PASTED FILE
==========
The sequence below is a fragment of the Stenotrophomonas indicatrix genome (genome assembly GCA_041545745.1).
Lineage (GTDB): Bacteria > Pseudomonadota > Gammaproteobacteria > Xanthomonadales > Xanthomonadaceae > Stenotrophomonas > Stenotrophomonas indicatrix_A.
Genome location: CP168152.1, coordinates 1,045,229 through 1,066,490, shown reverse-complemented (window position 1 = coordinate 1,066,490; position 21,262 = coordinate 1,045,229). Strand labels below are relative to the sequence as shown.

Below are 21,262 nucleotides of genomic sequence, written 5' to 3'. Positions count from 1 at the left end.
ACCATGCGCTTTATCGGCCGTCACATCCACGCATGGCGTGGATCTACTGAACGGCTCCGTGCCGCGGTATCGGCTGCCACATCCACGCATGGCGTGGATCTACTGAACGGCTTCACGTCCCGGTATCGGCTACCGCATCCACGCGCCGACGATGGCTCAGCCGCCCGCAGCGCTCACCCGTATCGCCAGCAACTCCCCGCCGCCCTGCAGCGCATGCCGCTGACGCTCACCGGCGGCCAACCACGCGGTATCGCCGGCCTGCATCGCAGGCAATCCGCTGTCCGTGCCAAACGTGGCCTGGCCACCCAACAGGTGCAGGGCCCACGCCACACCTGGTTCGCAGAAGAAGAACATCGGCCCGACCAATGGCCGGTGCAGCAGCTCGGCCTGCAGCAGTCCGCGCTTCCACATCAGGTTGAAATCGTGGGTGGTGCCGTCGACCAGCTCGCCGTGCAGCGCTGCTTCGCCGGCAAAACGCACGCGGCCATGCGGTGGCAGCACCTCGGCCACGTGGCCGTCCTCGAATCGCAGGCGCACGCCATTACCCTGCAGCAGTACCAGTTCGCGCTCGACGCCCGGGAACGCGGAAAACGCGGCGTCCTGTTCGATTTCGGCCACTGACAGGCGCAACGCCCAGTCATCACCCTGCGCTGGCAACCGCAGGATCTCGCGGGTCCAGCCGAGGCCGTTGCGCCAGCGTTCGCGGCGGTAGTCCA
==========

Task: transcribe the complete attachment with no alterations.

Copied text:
The sequence below is a fragment of the Stenotrophomonas indicatrix genome (genome assembly GCA_041545745.1).
Lineage (GTDB): Bacteria > Pseudomonadota > Gammaproteobacteria > Xanthomonadales > Xanthomonadaceae > Stenotrophomonas > Stenotrophomonas indicatrix_A.
Genome location: CP168152.1, coordinates 1,045,229 through 1,066,490, shown reverse-complemented (window position 1 = coordinate 1,066,490; position 21,262 = coordinate 1,045,229). Strand labels below are relative to the sequence as shown.

Below are 21,262 nucleotides of genomic sequence, written 5' to 3'. Positions count from 1 at the left end.
ACCATGCGCTTTATCGGCCGTCACATCCACGCATGGCGTGGATCTACTGAACGGCTCCGTGCCGCGGTATCGGCTGCCACATCCACGCATGGCGTGGATCTACTGAACGGCTTCACGTCCCGGTATCGGCTACCGCATCCACGCGCCGACGATGGCTCAGCCGCCCGCAGCGCTCACCCGTATCGCCAGCAACTCCCCGCCGCCCTGCAGCGCATGCCGCTGACGCTCACCGGCGGCCAACCACGCGGTATCGCCGGCCTGCATCGCAGGCAATCCGCTGTCCGTGCCAAACGTGGCCTGGCCACCCAACAGGTGCAGGGCCCACGCCACACCTGGTTCGCAGAAGAAGAACATCGGCCCGACCAATGGCCGGTGCAGCAGCTCGGCCTGCAGCAGTCCGCGCTTCCACATCAGGTTGAAATCGTGGGTGGTGCCGTCGACCAGCTCGCCGTGCAGCGCTGCTTCGCCGGCAAAACGCACGCGGCCATGCGGTGGCAGCACCTCGGCCACGTGGCCGTCCTCGAATCGCAGGCGCACGCCATTACCCTGCAGCAGTACCAGTTCGCGCTCGACGCCCGGGAACGCGGAAAACGCGGCGTCCTGTTCGATTTCGGCCACTGACAGGCGCAACGCCCAGTCATCACCCTGCGCTGGCAACCGCAGGATCTCGCGGGTCCAGCCGAGGCCGTTGCGCCAGCGTTCGCGGCGGTAGTCCA